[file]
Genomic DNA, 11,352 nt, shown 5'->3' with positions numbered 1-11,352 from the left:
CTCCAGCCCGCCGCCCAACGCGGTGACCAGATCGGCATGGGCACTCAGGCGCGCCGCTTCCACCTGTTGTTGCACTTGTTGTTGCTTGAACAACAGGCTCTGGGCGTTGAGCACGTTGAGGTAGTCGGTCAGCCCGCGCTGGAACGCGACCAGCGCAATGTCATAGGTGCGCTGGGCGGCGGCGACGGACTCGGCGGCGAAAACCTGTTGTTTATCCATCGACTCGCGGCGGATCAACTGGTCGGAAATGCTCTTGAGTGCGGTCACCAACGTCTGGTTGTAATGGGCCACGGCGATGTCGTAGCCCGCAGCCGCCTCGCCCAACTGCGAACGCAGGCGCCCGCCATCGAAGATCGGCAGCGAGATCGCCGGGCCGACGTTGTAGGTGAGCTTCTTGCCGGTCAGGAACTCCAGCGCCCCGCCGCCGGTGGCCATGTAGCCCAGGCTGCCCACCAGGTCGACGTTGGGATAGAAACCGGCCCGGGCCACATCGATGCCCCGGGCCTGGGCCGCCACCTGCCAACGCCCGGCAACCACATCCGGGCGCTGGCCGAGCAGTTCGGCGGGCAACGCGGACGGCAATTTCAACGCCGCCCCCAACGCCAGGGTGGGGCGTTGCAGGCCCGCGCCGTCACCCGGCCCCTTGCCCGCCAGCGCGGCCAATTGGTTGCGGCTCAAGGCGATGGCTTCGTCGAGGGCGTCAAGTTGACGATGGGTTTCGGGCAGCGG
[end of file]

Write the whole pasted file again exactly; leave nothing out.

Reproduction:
Genomic DNA, 11,352 nt, shown 5'->3' with positions numbered 1-11,352 from the left:
CTCCAGCCCGCCGCCCAACGCGGTGACCAGATCGGCATGGGCACTCAGGCGCGCCGCTTCCACCTGTTGTTGCACTTGTTGTTGCTTGAACAACAGGCTCTGGGCGTTGAGCACGTTGAGGTAGTCGGTCAGCCCGCGCTGGAACGCGACCAGCGCAATGTCATAGGTGCGCTGGGCGGCGGCGACGGACTCGGCGGCGAAAACCTGTTGTTTATCCATCGACTCGCGGCGGATCAACTGGTCGGAAATGCTCTTGAGTGCGGTCACCAACGTCTGGTTGTAATGGGCCACGGCGATGTCGTAGCCCGCAGCCGCCTCGCCCAACTGCGAACGCAGGCGCCCGCCATCGAAGATCGGCAGCGAGATCGCCGGGCCGACGTTGTAGGTGAGCTTCTTGCCGGTCAGGAACTCCAGCGCCCCGCCGCCGGTGGCCATGTAGCCCAGGCTGCCCACCAGGTCGACGTTGGGATAGAAACCGGCCCGGGCCACATCGATGCCCCGGGCCTGGGCCGCCACCTGCCAACGCCCGGCAACCACATCCGGGCGCTGGCCGAGCAGTTCGGCGGGCAACGCGGACGGCAATTTCAACGCCGCCCCCAACGCCAGGGTGGGGCGTTGCAGGCCCGCGCCGTCACCCGGCCCCTTGCCCGCCAGCGCGGCCAATTGGTTGCGGCTCAAGGCGATGGCTTCGTCGAGGGCGTCAAGTTGACGATGGGTTTCGGGCAGCGG